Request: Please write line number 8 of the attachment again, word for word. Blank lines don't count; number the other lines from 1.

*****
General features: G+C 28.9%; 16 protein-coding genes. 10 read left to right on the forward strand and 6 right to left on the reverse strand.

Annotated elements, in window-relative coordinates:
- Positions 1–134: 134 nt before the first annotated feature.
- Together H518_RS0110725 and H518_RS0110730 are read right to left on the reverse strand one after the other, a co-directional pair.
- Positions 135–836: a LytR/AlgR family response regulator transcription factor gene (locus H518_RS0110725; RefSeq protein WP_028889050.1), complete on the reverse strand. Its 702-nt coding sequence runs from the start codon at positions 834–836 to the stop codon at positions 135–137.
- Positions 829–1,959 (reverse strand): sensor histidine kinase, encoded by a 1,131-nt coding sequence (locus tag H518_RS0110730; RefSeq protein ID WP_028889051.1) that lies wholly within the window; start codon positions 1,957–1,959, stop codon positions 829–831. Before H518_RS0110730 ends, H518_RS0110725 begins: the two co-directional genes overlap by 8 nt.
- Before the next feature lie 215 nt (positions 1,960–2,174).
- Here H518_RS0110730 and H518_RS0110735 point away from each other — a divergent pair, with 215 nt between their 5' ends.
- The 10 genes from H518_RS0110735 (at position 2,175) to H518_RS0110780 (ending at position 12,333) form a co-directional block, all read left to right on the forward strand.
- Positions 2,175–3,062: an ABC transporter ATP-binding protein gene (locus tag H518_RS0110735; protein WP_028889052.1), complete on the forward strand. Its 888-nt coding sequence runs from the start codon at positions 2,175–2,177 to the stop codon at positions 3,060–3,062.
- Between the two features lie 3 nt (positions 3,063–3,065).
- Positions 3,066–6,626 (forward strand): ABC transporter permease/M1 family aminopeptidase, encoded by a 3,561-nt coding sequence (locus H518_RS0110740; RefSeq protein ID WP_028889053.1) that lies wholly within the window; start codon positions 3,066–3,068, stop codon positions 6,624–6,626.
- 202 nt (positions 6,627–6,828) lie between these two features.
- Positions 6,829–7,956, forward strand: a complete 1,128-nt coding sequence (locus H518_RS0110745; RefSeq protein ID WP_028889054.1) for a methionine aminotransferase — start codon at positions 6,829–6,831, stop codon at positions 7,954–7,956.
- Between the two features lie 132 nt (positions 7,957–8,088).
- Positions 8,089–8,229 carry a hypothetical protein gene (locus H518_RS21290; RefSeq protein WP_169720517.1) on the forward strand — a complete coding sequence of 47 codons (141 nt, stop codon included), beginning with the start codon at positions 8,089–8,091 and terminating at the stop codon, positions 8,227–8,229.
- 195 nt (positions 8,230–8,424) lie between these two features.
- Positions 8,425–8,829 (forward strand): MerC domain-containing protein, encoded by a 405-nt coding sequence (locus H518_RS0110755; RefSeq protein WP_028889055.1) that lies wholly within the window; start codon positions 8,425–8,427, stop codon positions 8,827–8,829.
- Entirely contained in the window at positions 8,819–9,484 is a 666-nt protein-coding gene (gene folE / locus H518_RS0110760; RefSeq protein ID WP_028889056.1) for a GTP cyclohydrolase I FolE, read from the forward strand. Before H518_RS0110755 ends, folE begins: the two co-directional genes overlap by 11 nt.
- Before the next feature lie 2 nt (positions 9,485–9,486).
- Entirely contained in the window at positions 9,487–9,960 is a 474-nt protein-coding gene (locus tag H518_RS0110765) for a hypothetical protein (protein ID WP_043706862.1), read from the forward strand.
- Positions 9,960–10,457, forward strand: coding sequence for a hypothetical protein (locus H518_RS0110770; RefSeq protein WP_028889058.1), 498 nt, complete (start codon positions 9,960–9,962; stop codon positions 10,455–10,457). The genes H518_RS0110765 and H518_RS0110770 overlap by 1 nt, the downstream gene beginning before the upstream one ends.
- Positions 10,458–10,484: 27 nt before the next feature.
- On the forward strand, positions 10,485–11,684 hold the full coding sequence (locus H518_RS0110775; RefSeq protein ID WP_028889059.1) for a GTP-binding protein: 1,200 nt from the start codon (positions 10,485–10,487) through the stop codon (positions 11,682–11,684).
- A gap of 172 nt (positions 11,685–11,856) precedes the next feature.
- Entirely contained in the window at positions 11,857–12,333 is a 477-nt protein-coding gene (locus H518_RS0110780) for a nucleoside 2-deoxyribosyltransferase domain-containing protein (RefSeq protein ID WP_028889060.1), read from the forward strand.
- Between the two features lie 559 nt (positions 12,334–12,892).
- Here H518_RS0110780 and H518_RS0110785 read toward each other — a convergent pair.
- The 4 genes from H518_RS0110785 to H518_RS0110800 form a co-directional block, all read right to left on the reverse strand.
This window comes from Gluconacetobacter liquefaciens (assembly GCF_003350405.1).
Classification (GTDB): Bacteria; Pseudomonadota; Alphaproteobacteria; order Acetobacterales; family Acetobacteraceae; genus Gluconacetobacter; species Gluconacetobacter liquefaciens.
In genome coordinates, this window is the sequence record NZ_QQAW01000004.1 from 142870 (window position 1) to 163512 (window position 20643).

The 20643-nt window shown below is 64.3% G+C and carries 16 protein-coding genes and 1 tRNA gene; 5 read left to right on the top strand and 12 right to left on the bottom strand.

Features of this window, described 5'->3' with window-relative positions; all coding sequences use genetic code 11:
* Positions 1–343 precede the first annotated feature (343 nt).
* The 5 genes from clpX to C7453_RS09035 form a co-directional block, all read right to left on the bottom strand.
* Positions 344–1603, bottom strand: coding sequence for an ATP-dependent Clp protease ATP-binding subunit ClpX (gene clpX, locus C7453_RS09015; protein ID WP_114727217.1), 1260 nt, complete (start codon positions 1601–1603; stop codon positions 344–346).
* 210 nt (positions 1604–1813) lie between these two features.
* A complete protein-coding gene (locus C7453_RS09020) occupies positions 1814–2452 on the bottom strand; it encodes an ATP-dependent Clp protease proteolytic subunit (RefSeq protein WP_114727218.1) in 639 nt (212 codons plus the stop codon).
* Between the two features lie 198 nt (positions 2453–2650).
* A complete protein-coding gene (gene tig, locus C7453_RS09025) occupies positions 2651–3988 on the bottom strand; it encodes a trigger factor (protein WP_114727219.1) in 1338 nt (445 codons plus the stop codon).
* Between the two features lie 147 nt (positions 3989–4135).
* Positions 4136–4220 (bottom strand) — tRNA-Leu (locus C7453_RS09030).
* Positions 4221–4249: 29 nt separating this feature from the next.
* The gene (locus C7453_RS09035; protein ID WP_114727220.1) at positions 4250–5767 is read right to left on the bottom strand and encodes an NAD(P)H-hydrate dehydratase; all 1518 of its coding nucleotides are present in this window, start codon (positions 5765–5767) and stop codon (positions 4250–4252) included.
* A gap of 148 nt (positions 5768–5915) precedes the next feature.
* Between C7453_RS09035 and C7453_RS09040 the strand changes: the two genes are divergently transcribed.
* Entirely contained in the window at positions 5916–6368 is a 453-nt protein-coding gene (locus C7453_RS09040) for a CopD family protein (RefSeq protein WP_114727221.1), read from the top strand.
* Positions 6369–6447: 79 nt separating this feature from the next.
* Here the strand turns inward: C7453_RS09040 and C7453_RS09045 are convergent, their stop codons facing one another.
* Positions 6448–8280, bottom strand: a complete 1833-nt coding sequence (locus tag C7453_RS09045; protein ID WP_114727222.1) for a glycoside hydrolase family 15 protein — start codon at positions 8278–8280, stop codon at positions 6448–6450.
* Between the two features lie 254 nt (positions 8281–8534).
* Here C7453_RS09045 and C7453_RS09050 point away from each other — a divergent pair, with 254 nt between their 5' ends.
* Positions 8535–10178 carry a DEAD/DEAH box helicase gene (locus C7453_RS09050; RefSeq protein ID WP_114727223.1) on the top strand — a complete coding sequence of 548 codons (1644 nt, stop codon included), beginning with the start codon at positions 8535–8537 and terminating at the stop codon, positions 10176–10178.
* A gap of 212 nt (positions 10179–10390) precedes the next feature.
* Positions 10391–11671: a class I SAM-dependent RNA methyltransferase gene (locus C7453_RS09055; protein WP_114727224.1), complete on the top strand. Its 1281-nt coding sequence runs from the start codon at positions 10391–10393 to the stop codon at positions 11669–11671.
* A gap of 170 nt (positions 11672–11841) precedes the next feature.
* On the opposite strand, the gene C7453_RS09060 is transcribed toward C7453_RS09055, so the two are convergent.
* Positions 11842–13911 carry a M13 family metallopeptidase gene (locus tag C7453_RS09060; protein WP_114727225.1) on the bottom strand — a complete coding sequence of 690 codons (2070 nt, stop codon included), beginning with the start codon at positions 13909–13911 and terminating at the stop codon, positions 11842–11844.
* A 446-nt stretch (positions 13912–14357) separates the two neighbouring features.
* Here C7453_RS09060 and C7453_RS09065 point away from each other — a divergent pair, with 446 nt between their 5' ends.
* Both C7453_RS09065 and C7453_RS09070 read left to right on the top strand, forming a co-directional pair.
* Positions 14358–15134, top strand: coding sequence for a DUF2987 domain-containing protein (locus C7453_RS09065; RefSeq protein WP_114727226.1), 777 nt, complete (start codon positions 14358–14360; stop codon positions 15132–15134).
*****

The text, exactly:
- Here H518_RS0110730 and H518_RS0110735 point away from each other — a divergent pair, with 215 nt between their 5' ends.